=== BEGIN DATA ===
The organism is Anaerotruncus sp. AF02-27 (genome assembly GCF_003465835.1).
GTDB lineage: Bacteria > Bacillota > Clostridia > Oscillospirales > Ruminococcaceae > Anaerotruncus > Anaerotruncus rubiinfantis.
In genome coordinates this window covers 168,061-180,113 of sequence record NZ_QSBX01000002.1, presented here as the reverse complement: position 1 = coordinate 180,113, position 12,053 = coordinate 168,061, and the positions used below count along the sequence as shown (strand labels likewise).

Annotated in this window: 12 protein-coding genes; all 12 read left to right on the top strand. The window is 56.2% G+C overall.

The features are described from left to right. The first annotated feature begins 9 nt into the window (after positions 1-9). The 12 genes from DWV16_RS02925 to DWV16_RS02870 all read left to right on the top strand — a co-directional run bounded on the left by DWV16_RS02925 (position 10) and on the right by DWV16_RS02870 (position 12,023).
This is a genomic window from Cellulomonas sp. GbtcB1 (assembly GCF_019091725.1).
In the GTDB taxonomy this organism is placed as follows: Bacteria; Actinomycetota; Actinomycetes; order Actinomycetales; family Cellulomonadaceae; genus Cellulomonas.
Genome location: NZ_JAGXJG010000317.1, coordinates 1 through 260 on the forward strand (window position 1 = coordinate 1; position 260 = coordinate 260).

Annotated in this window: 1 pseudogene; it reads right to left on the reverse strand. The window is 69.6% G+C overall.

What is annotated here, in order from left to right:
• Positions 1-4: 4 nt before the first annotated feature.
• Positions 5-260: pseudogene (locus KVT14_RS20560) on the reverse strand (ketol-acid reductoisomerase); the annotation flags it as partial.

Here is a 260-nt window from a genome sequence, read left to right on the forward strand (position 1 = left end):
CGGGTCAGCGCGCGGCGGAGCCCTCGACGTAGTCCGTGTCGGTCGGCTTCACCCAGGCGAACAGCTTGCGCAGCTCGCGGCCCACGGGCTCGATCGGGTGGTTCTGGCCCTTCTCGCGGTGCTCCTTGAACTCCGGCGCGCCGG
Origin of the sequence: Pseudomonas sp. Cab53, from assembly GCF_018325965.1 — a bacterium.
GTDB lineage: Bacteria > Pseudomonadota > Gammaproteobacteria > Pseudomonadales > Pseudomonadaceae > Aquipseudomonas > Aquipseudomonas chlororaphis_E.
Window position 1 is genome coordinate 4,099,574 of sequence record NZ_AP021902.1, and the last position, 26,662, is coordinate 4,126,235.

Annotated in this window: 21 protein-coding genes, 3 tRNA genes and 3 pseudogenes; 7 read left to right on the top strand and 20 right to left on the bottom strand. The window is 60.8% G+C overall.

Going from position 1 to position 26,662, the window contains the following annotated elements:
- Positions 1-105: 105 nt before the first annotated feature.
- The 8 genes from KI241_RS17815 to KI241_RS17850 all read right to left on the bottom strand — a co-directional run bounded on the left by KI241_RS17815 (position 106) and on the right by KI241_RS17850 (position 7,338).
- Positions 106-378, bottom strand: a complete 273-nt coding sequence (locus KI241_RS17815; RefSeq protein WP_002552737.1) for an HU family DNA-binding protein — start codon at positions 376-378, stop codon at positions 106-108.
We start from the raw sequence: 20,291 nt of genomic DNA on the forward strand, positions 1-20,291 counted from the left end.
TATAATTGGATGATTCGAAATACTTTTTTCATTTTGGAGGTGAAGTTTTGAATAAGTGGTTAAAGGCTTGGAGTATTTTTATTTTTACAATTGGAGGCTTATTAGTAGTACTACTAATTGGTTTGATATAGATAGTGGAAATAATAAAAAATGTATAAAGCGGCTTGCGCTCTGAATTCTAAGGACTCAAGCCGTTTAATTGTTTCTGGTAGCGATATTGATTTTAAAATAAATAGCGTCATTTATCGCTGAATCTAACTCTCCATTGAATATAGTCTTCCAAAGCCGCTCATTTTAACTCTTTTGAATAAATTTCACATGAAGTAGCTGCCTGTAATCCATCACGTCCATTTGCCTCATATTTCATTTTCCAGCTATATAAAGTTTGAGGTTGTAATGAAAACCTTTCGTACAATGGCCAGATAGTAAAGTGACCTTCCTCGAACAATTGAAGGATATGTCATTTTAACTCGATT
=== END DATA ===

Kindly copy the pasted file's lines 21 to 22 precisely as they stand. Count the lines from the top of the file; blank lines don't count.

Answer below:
- The 8 genes from KI241_RS17815 to KI241_RS17850 all read right to left on the bottom strand — a co-directional run bounded on the left by KI241_RS17815 (position 106) and on the right by KI241_RS17850 (position 7,338).
- Positions 106-378, bottom strand: a complete 273-nt coding sequence (locus KI241_RS17815; RefSeq protein WP_002552737.1) for an HU family DNA-binding protein — start codon at positions 376-378, stop codon at positions 106-108.